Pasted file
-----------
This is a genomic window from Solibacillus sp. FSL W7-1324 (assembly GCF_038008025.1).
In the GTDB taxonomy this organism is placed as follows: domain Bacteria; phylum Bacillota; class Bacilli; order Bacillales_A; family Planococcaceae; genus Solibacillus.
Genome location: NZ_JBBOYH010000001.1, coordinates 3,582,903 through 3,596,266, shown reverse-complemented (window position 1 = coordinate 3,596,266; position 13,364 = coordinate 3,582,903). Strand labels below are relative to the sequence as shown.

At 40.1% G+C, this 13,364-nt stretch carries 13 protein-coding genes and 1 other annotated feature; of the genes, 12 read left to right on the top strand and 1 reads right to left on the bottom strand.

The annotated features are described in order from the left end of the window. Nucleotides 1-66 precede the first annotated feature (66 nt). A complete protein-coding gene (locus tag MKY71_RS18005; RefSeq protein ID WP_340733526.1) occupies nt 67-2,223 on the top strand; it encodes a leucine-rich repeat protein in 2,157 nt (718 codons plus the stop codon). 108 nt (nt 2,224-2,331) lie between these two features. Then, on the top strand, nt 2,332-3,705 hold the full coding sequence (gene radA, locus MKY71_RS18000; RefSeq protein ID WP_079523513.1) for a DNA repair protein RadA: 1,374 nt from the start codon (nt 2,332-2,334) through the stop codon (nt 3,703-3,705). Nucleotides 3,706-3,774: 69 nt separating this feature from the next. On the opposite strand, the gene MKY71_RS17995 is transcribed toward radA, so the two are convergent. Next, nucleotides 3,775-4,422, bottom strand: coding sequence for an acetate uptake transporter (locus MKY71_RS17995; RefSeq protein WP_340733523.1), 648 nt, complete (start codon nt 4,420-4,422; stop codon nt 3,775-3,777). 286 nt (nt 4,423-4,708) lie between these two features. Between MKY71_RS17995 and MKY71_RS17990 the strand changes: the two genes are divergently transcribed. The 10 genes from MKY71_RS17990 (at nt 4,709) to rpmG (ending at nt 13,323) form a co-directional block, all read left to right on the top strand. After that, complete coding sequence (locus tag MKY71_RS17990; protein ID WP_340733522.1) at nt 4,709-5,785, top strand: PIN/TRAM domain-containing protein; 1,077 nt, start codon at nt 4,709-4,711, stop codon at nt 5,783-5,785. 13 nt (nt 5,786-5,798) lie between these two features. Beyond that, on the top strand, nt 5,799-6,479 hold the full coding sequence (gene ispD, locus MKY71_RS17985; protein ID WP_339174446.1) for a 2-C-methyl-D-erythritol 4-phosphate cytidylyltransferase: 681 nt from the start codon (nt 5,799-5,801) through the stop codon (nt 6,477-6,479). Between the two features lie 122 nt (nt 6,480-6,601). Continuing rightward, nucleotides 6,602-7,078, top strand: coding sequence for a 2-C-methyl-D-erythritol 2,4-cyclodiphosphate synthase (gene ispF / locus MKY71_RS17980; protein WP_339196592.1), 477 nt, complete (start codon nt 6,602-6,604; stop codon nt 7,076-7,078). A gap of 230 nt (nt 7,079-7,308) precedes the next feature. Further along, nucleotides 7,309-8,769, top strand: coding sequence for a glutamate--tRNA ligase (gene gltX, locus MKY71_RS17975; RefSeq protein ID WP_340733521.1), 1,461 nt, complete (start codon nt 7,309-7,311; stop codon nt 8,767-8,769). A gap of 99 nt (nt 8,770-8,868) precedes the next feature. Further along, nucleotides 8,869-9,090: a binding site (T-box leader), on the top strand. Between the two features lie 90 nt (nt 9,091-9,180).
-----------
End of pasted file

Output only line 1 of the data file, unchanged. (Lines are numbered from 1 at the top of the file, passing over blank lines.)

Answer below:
This is a genomic window from Solibacillus sp. FSL W7-1324 (assembly GCF_038008025.1).